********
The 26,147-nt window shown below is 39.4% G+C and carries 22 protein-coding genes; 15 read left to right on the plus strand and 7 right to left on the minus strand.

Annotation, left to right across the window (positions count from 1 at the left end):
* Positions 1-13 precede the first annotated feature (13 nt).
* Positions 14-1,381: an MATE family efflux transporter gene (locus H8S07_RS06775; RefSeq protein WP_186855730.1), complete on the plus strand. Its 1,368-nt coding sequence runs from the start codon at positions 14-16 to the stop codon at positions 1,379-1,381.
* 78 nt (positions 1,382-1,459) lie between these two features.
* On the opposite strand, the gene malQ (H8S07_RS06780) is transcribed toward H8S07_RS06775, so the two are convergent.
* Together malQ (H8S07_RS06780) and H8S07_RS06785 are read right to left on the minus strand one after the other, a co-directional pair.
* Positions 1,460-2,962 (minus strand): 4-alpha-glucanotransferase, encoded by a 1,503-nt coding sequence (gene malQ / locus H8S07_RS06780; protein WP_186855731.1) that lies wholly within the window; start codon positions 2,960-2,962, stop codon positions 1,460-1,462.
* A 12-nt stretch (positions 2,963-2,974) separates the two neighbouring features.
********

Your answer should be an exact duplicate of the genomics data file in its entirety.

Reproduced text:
The 26,147-nt window shown below is 39.4% G+C and carries 22 protein-coding genes; 15 read left to right on the plus strand and 7 right to left on the minus strand.

Annotation, left to right across the window (positions count from 1 at the left end):
* Positions 1-13 precede the first annotated feature (13 nt).
* Positions 14-1,381: an MATE family efflux transporter gene (locus H8S07_RS06775; RefSeq protein WP_186855730.1), complete on the plus strand. Its 1,368-nt coding sequence runs from the start codon at positions 14-16 to the stop codon at positions 1,379-1,381.
* 78 nt (positions 1,382-1,459) lie between these two features.
* On the opposite strand, the gene malQ (H8S07_RS06780) is transcribed toward H8S07_RS06775, so the two are convergent.
* Together malQ (H8S07_RS06780) and H8S07_RS06785 are read right to left on the minus strand one after the other, a co-directional pair.
* Positions 1,460-2,962 (minus strand): 4-alpha-glucanotransferase, encoded by a 1,503-nt coding sequence (gene malQ / locus H8S07_RS06780; protein WP_186855731.1) that lies wholly within the window; start codon positions 2,960-2,962, stop codon positions 1,460-1,462.
* A 12-nt stretch (positions 2,963-2,974) separates the two neighbouring features.